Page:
The Atmosphere
Movement in the Atmosphere
Atmospheric Stability
Localised Winds
Clouds
Fronts
Visibility and Fog
Aircraft Icing
Thunderstorms
Altimetry
Weather Reports and Forecasts
Practice Exam

Anticyclones

An area of high pressure at the surface is known as an anticyclone. Since it is a high pressure system, we know from the lessons on Air Pressure and Convergence & Divergence that the wind blows clockwise around an anticyclone and there is divergence at the surface.

Weather in an Anticyclone

The air is converging at high altitude and descending down the centre of the anticyclone, warming as it descends. So in an anticyclone we can expect:

A very stable atmosphere
Little cloud or clear skies
If the anticyclone persists, visibility will worsen as the descending air traps any dust, smoke, and other particles in the lower layers of the atmosphere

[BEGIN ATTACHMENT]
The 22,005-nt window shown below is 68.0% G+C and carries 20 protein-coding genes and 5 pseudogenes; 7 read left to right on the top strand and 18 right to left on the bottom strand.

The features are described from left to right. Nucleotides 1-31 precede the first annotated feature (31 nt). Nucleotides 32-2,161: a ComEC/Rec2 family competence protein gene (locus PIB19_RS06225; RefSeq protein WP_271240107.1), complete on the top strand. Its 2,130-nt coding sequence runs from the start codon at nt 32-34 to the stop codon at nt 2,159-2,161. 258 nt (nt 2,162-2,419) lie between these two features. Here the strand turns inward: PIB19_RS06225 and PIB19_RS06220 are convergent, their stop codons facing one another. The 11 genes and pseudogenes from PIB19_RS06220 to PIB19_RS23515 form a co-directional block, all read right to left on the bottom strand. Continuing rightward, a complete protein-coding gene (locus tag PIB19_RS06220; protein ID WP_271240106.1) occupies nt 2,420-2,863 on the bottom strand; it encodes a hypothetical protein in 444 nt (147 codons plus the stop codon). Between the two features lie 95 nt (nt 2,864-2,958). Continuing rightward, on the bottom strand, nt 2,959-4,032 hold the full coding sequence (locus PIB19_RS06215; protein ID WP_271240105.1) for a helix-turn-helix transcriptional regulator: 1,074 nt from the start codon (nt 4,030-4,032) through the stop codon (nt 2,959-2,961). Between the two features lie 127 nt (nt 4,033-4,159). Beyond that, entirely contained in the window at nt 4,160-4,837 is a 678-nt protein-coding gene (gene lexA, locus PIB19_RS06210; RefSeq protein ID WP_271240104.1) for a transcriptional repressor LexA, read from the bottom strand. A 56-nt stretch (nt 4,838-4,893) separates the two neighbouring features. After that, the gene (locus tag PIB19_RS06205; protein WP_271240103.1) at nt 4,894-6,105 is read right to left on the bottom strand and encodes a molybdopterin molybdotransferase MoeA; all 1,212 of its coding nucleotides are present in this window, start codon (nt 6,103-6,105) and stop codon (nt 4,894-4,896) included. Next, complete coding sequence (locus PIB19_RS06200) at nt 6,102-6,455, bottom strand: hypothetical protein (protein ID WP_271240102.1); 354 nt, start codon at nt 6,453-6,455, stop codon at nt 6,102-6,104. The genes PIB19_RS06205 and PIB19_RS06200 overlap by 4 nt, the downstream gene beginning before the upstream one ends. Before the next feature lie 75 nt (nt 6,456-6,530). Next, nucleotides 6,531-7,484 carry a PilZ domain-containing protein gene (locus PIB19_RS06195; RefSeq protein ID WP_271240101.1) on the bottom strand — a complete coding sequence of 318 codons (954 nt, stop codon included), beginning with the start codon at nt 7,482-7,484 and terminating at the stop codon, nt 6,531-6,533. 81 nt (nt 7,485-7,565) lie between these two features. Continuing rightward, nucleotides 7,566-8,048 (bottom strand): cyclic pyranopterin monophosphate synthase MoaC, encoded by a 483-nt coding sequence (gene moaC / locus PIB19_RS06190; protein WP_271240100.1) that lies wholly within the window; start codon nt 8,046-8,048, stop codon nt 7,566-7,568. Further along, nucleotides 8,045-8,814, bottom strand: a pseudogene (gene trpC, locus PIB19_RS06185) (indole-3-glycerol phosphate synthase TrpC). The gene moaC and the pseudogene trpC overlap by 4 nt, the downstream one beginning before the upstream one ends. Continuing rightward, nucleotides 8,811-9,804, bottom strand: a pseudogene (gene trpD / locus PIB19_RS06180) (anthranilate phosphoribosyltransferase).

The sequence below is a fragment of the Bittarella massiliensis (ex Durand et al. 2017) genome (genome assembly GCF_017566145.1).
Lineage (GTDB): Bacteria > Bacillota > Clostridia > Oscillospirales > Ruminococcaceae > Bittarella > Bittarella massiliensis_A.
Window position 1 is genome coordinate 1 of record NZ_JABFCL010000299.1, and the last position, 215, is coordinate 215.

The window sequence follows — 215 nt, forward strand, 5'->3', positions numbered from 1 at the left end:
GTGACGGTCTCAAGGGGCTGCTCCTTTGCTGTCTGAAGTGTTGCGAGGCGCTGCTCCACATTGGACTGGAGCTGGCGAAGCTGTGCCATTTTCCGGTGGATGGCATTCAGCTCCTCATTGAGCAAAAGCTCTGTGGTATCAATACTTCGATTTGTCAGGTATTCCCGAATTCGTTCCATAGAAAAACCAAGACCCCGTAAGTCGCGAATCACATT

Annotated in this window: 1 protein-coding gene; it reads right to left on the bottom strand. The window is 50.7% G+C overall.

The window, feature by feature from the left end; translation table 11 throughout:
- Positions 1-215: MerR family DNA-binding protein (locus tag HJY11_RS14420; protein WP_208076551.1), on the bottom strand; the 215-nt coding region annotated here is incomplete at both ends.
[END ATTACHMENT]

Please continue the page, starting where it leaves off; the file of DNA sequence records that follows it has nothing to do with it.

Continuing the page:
The isobars in an anticyclone are more widely spaced, so they have a weaker pressure gradient and lighter winds than a depression
Since the air is descending and warming, it can create an area of warmer air at altitude while the air close to the ground remains cooler – this is a subsidence inversion

The photo below was taken on a classic high pressure day. Subsidence has led to an inversion with haze trapped at low altitude, little cloud cover, and light winds.

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